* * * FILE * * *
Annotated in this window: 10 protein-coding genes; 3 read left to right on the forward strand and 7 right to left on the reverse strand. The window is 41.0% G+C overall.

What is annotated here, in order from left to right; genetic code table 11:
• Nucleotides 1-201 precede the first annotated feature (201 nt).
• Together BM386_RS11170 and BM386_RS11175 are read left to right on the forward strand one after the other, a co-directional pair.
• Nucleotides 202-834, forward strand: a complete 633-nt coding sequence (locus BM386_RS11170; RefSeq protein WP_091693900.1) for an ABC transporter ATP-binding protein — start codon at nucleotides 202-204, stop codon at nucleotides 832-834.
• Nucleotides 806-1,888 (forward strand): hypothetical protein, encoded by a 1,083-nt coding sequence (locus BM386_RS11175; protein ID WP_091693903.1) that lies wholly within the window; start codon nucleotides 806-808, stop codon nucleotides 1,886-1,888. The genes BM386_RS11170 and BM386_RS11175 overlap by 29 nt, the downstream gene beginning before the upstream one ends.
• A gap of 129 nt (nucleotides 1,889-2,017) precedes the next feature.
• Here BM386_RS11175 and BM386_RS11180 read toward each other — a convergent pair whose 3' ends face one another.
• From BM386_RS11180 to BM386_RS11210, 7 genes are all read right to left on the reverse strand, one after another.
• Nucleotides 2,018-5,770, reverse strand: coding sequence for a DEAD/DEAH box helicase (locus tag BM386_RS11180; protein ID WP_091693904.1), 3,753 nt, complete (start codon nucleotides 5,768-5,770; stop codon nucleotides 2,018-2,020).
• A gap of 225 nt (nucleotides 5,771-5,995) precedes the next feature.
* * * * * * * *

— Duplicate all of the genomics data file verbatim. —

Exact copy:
Annotated in this window: 10 protein-coding genes; 3 read left to right on the forward strand and 7 right to left on the reverse strand. The window is 41.0% G+C overall.

What is annotated here, in order from left to right; genetic code table 11:
• Nucleotides 1-201 precede the first annotated feature (201 nt).
• Together BM386_RS11170 and BM386_RS11175 are read left to right on the forward strand one after the other, a co-directional pair.
• Nucleotides 202-834, forward strand: a complete 633-nt coding sequence (locus BM386_RS11170; RefSeq protein WP_091693900.1) for an ABC transporter ATP-binding protein — start codon at nucleotides 202-204, stop codon at nucleotides 832-834.
• Nucleotides 806-1,888 (forward strand): hypothetical protein, encoded by a 1,083-nt coding sequence (locus BM386_RS11175; protein ID WP_091693903.1) that lies wholly within the window; start codon nucleotides 806-808, stop codon nucleotides 1,886-1,888. The genes BM386_RS11170 and BM386_RS11175 overlap by 29 nt, the downstream gene beginning before the upstream one ends.
• A gap of 129 nt (nucleotides 1,889-2,017) precedes the next feature.
• Here BM386_RS11175 and BM386_RS11180 read toward each other — a convergent pair whose 3' ends face one another.
• From BM386_RS11180 to BM386_RS11210, 7 genes are all read right to left on the reverse strand, one after another.
• Nucleotides 2,018-5,770, reverse strand: coding sequence for a DEAD/DEAH box helicase (locus tag BM386_RS11180; protein ID WP_091693904.1), 3,753 nt, complete (start codon nucleotides 5,768-5,770; stop codon nucleotides 2,018-2,020).
• A gap of 225 nt (nucleotides 5,771-5,995) precedes the next feature.